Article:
plundered sounds and riffs: "Hey, there's a little Kraftwerk, and there's
some David Bowie! He just name-checked Pink Floyd! And doesn't that vocal
sound like Julian Casablancas of the Strokes?' "
As with LCD's debut, however, you don't need to know the rock-school
references to lose yourself in the throbbing bass lines, cowbell-enhanced
rhythms or unforgettable hooks of tracks such as "Someone Great" or "All My
Friends," or to appreciate the cheekily sarcastic humor of the lyrics.
"North American Scum" is a rousing anthem in the mold of Kim Wilde's "Kids
in America," re-written as a self-deprecating response to those
oh-so-sophisticated Europeans ("We build our planes and our trains 'til
we think we might die / Far from North America / Where the buildings are old
and you might have lots of mimes"). And the disc builds to a strong
conclusion with the perversely funny torch song, "New York I Love You."
Here, at last, is an homage to the dirty, crime-ridden, X-rated but
unique Big Apple that existed before Disney remade Times Square. "New
York, you're safer / And you're wasting my time / Our records all show / You
were filthy but fine," Murphy croons. This fellow New Jersey native
couldn't agree more: I hate the new New York, but I love LCD Soundsystem all
the more for singing about it.
LCD Soundsystem will play a 9 p.m. show on May 6 at Metro. Tickets are
STATE OF THE WORLD SPURS LOW TO ONE OF ITS ALL-TIME HIGHS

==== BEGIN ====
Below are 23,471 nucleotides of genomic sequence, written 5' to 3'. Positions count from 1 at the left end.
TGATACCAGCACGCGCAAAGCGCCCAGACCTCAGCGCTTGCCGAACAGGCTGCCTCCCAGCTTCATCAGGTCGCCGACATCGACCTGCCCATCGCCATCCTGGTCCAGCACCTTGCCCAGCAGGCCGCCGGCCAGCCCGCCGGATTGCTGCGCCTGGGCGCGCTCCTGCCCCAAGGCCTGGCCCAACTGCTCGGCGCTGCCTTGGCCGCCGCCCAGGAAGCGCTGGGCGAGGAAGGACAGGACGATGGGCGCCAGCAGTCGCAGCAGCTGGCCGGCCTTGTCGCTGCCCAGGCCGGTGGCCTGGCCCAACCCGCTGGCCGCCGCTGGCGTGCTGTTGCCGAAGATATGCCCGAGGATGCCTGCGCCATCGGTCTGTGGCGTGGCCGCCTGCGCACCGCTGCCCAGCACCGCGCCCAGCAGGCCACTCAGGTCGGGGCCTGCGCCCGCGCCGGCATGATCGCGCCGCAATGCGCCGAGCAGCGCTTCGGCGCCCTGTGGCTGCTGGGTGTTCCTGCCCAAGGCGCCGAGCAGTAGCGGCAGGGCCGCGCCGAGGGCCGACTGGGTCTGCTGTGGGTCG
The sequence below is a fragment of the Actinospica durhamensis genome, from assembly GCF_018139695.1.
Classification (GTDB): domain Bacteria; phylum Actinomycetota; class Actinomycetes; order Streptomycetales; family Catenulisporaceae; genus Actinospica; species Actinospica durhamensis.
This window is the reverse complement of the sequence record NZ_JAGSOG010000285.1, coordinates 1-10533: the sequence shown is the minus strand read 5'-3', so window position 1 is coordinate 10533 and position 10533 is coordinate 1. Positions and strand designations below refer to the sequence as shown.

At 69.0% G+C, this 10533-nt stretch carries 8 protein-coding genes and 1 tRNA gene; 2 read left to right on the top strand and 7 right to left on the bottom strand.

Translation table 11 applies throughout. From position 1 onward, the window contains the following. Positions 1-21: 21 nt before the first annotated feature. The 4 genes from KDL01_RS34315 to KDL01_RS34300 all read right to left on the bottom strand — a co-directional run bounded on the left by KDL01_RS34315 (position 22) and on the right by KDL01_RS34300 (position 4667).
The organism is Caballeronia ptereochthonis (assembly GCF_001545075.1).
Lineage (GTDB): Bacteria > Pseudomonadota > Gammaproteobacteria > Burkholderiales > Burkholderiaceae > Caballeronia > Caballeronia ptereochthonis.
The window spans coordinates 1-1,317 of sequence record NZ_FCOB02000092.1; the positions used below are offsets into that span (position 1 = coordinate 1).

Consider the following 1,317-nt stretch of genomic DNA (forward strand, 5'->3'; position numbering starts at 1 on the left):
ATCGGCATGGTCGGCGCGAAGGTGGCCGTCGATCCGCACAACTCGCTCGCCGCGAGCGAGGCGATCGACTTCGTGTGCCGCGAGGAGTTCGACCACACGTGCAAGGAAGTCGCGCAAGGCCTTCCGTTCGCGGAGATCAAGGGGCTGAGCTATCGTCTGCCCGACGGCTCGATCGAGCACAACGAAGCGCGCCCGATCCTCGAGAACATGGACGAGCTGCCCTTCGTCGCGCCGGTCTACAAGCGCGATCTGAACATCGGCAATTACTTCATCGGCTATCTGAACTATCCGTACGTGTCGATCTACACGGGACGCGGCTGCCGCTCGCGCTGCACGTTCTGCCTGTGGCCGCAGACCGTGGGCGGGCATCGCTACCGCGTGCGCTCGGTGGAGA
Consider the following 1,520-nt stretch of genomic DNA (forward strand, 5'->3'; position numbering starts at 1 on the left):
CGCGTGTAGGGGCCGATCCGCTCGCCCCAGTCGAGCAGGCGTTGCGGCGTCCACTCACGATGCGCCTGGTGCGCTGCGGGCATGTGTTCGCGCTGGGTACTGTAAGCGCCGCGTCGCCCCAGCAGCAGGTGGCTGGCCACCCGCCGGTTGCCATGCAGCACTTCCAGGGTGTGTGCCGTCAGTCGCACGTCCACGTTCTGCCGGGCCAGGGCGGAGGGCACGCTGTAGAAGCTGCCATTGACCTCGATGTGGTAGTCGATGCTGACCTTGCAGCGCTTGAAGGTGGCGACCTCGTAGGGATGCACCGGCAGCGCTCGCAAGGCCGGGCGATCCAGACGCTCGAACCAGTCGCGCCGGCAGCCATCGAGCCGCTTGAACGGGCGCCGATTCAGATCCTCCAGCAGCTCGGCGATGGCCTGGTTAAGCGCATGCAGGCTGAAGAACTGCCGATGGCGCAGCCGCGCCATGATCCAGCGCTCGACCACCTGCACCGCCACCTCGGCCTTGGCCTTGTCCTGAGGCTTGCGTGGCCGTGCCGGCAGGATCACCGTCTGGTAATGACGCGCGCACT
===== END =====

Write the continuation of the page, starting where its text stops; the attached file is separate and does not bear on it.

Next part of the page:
Low, "Drums and Guns" (Sub Pop)
I'm always surprised that Low, the other long-running indie-rock trio
fronted by a married couple on guitar and drums, isn't accorded anywhere
near the reverence shown for Yo La Tengo. Guitarist-vocalist Alan Sparhawk
and his wife, drummer-vocalist Mimi Parker, have consistently made strong
records since 1994 (this is their 10th album), successfully incorporating as
many different twists and turns in their basic "slowcore" take on the Velvet
Underground as Ira Kaplan and Georgia Hubley have with their slightly more
upbeat homage. This time, Low delivers its biggest surprise ever.
Writing amid the already gray and foreboding surroundings of their native
Duluth, Minn., Sparhawk and Rogers are even more depressed than usual as
they survey the violent and ominous state of the world circa 2007, with war
ever-looming in the background. "Cut free the weight on your neck / The
screams, the clutching of breasts / So sorry 'bout the mess," the two
harmonize on "Always Fade." Believe it or not, that's actually one of the
more upbeat tunes -- at least there's hint of redemption in the choruses ("Some
day you'll change / But you'll always fade").
If the bleak lyrics have always been a staple, Low's music has never
stopped changing and evolving. A while back, Chicagoan Steve Albini helped
the trio turn up the volume, most notably with "Things We Lost in the Fire"
(2001). Dave Fridmann (Flaming Lips, Mercury Rev, Sleater-Kinney) continued
in that direction with "The Great Destroyer" (2005). But on the follow-up,
he guides Low in immersing itself in grating, frightening, sometimes
discordant and arrhythmic sounds influenced by the electronic terrorism of
the Aphex Twin and the much-heralded "post-rock" of Chicago's Tortoise.
The combination of these artificial, otherworldly sounds with the
beautiful and organic vocals makes for one of the most jarring but
ultimately best albums of Low's career. Take that, Yo La.
Low performs at 9 p.m. on April 13 at Metro. Tickets are $16.